An Cailín Rua
I recently caught a bit of The Tonight Show on Virgin Media. Now, why anyone would choose to spend their spare time watching Ivan Yates pontificating at them is beyond me, but we all behave irrationally now and again.
The discussion, which included architect Hugh Wallace, was about balanced rural development, and the gist of the conversation was that in Ireland, there should be a development master plan, aligned with cities. We should apparently all be living in urban centres, with functioning public transport systems. The logic being that a concentration of population and jobs in cities means it will spill out to rural areas. Which is great – if you live near a city.
Ivan: “So what’s your message to north Mayo? Turn out the lights?”
Hugh: “Oh, well, I have to tell you, the reality is, it IS a bit of ‘turn the lights off’. That IS the reality.”
Ivan: “So suck it up, it’s over?”
Hugh: “Well, it comes back to a balance…. We have to understand that going forward … in terms of sustainability, populations will have to operate in towns where they can walk, where they can use public transport, where they have facilities…. In time, living in Mayo will be a luxury.”
The fury I felt that night has simmered for the last fortnight.
These privileged middle-aged urban dwellers can talk about economic efficiencies and clusters all they like, but they are missing one fundamental point. While some common sense around spatial planning must prevail, smug urbanites cannot simply dismiss large areas of rural Ireland, because to do so ignores something fundamental in our DNA – our inherent sense of place.
And this sense of place and the connection to the land that has sustained us for centuries cannot simply be written off from positions of white-collar privilege. People like these do not, and should not speak on our behalf, nor dictate how or where we should live.
This segment really struck a nerve, and it’s a theme I return to time after time in this column, probably because it occupies so much of my working life. The frustration felt by rural communities is countered only by their own fighting spirit, as they work hard to make their towns and villages better – and more sustainable – places to live.
This fighting spirit was recently embodied for me at the launch of ‘Swinford 250’, a year-long celebration of the east-Mayo market town that can trace its history back over two-and-a-half centuries. When you scrape beneath the surface in Swinford, a richness of culture and heritage emerges that would be the envy of many.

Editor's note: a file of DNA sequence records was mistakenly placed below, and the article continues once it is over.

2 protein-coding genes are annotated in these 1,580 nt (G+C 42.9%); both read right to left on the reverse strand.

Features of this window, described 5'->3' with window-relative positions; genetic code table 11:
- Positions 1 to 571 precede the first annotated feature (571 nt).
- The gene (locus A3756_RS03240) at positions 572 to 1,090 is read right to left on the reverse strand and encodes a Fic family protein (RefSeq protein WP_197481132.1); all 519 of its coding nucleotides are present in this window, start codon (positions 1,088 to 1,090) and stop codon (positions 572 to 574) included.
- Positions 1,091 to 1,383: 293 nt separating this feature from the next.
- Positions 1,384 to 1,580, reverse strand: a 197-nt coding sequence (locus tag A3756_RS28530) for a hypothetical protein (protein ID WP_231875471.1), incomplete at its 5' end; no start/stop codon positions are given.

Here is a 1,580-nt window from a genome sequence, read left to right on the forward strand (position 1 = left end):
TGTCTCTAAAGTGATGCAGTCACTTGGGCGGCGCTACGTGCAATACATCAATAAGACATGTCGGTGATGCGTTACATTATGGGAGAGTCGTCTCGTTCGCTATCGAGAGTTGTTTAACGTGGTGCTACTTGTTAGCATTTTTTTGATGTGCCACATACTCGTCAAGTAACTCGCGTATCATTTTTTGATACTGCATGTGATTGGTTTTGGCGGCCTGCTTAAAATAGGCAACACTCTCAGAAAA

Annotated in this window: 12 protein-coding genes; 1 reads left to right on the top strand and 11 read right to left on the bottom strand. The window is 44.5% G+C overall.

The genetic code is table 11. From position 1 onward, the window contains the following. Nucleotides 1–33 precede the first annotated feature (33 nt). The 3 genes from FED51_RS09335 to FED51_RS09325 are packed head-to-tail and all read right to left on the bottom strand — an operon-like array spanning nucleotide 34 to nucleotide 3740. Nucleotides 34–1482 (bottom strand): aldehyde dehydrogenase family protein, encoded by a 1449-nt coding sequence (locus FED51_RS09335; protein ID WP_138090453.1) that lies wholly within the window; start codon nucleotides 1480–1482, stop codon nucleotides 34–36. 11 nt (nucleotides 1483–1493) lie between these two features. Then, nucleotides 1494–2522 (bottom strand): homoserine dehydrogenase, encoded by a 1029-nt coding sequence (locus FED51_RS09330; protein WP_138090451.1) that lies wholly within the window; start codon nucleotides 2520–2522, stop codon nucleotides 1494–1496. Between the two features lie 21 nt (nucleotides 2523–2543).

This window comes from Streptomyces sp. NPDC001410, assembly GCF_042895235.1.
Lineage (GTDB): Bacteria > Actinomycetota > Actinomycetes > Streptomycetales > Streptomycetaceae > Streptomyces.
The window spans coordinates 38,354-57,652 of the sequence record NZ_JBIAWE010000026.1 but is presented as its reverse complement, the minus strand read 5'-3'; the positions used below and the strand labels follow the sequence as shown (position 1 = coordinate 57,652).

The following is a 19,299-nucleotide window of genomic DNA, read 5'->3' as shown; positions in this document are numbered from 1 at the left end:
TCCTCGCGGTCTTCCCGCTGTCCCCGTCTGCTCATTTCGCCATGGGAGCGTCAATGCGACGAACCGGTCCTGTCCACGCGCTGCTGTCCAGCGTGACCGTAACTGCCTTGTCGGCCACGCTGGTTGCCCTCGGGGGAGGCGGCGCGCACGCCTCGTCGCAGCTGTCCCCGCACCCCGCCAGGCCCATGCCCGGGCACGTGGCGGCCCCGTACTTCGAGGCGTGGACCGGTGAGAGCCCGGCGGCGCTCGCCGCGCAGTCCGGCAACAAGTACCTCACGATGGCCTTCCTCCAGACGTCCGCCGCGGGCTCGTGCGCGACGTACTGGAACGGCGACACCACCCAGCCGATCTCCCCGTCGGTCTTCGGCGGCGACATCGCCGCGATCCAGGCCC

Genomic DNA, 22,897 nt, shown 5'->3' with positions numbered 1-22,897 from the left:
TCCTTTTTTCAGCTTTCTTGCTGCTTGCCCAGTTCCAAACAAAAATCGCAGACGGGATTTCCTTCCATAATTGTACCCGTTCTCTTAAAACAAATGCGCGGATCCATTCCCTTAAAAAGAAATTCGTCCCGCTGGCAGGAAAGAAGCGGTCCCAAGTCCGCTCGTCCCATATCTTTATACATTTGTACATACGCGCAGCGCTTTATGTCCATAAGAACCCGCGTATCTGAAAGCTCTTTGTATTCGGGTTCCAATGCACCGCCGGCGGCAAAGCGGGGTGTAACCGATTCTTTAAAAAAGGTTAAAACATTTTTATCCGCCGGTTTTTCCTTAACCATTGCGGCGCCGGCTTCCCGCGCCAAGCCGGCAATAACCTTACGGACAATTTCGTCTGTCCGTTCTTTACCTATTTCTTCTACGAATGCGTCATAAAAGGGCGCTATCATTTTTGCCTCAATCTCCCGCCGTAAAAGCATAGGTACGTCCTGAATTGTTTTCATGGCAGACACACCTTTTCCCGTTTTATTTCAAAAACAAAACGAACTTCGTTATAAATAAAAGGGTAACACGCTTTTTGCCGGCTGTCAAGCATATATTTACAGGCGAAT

The people of Swinford are now cleverly delivering an integrated programme of cultural and heritage events that will simultaneously record that heritage and bring it to life through storytelling, music and song, while reaching out and rebuilding connections with the Swinford diaspora – hundreds of whom who are planning trips back this year.
It annoys me when I hear flippant comments about towns like Swinford from those who might only be passing through. Hit hard by the crash, they are fighting to rebuild and erase visible signs of decay and depopulation. Swinford 250 is a fantastic initiative that will deliver an economic return, but as is usual, is reliant on volunteerism. Financial support is lacking. But the enthusiasm and pride evident at the launch was a tonic, and if it could be bottled, would be worth gold.
Investing in capacity-building in rural areas, will – in spite of what Mr Wallace thinks – build a sustainable future. And why won’t the Government get out of our road with the useless National Broadband Plan and empower communities to deliver their own internet solutions?
Already, organisations like Grow Remote and 2 to 3 Days are offering alternatives to traditional roles with flexible hours and remote working, matching the skills of people based in rural areas to the needs of large companies and giving people the option to base themselves outside of cities. Broadband will only accelerate that progress.
Long may the spirit of Swinford live on. And that of the many other towns like it, keeping the lights on all around Ireland.